"Jeff Jones" <jtj...@netins.net> wrote in message
And so you posted a reply?
A good place to start is the i.f. archive (do a google search)
Make sure you play zork1 and 2 to warm up and learn the conventions, then
Babel, anchourhead etc.
> A good place to start is the i.f. archive (do a google search)
> Make sure you play zork1 and 2 to warm up and learn the conventions, then
> Babel, anchourhead etc.
In fact, Zork is about the worst place you can start as a newbie to interactive
fiction. While it is a classic, it also has many flaws that no IF-writer today
would get away with without being showered by criticism.
Start with something a little easier.
<g> Best possible suggestion if you want one to never get into
Interactive Fiction at all...
Classic doesn't always equal good...
No very popular, but still worth reading for IF fan. Keep in touch.
On Tue, 5 Jun 2001 19:53:11 +0300, "Aris Katsaris"
>Classic doesn't always equal good...
You revisionist BASTICHES!!! Why, why, if it wasn't for Zork...
Seriously though, Zork is still the game I give out to friends and
whatnot who express an interest in IF and have played no other games.
I agree that anyone putting a Zork-style maze, or a passworded-style
Cyclops or lazy fantasy into any of their games in 2001 would probably
get slammed with a choir of on-line jeers, but when it's *all* new to
you it's still fun. I think there's just the right mix of reward,
interesting objects, things to do, and mystery when it comes to the
house, the forest, and the canary at the beginning of Zork I.
Plus, Zork hates its player. That's still the best way to handle the
inevitabilty of a restricted parser. Get *mean*. Well, funny and mean,
but mean nonetheless.
(I would state that the oddly-angled room, Round Room, and that lizard
keeps me from giving Zork II to anybody who's new at these things.
I'd sooner give a newbie Seastalker.)
Thanks. When I said 3 or 4 posts a day, I was only looking at new subject
headers. I neglected to count posts within threads. But still, 3 or 4 new
subjects is pretty light from what I'm used to. I frequent. the comp.sys ...
game newsgroups and am used to seeing hundreds of posts a day, and about 2
dozen new subjects ;)
Anyway, thanks to all who did respond. I'll start learning at About.com's IF
I love Zork I too. Destroying that certain somebody in that game
is still one of my favorite IF experience. I also, in a bizarre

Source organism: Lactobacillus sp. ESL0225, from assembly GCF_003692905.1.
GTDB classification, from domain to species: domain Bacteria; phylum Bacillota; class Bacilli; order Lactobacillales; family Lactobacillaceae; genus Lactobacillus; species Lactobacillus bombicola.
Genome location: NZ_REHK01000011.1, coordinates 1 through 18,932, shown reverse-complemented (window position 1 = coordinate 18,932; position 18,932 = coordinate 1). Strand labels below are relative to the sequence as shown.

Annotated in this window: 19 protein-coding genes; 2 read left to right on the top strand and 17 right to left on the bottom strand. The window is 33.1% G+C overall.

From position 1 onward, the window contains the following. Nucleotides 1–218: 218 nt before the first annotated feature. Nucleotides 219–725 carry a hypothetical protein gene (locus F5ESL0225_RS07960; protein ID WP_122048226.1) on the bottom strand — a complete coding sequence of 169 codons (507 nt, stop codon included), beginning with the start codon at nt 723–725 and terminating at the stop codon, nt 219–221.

way, look back on some of the red herrings with great fondness.
The brain-hours I wasted on that stupid crack in the back of the
damp cave were golden.
>Seriously though, Zork is still the game I give out to friends
>and whatnot who express an interest in IF and have played no
>other games. I agree that anyone putting a Zork-style maze, or a
>passworded-style Cyclops or lazy fantasy into any of their games
>in 2001 would probably get slammed with a choir of on-line
>jeers, but when it's *all* new to you it's still fun.
I take it you make yourself available for hint requests, too? ;-)
Neil Cerutti <cer...@together.net>
>Then millions of people must have been wrong.
There's "good for it's time" and "good by today's standards."
I thoroughly enjoyed Zork, I can even enjoy it today for it's nostalgic
appeal, but I don't consider it a good work of IF by today's standards.
IF - You've Come A Long Way, Baby. ;)
So, anyway, as for games I *do* recommend to newbies...
John's Fire Witch
well that's a start.
Interviewer: "Can you... destroy the earth?"
The Tick: "EGAD! I *HOPE* not! That's where I keep all my STUFF!"
Int-Fict. is written in a special file-format. Several formats are
available, but I suppose 95% of all games are in TADS- or
INFORM-format. You will need an so called INTERPRETER for your
computer to run the game-file.
Interpreters for TADS:
Interpreters for INFORM:
Since there are HUNDREDS of games, it's frustrating to find the good
ones. Here is a reasonable list:
Last but not least it may be a good idea to visit here:
Marco Thorek wrote:
> > Classic doesn't always equal good...
> Then millions of people must have been wrong.
Well, if I knew some person who had never played a graphics adventure, I
sure wouldn't give him Kings Quest I AGI as his first game! :-)
Good point. If someone had never driven a car before, you wouldn't put them
into one of those old things that needed a crank to start, either...
Uli (who loves his classics, but likes to enjoy them in perspective)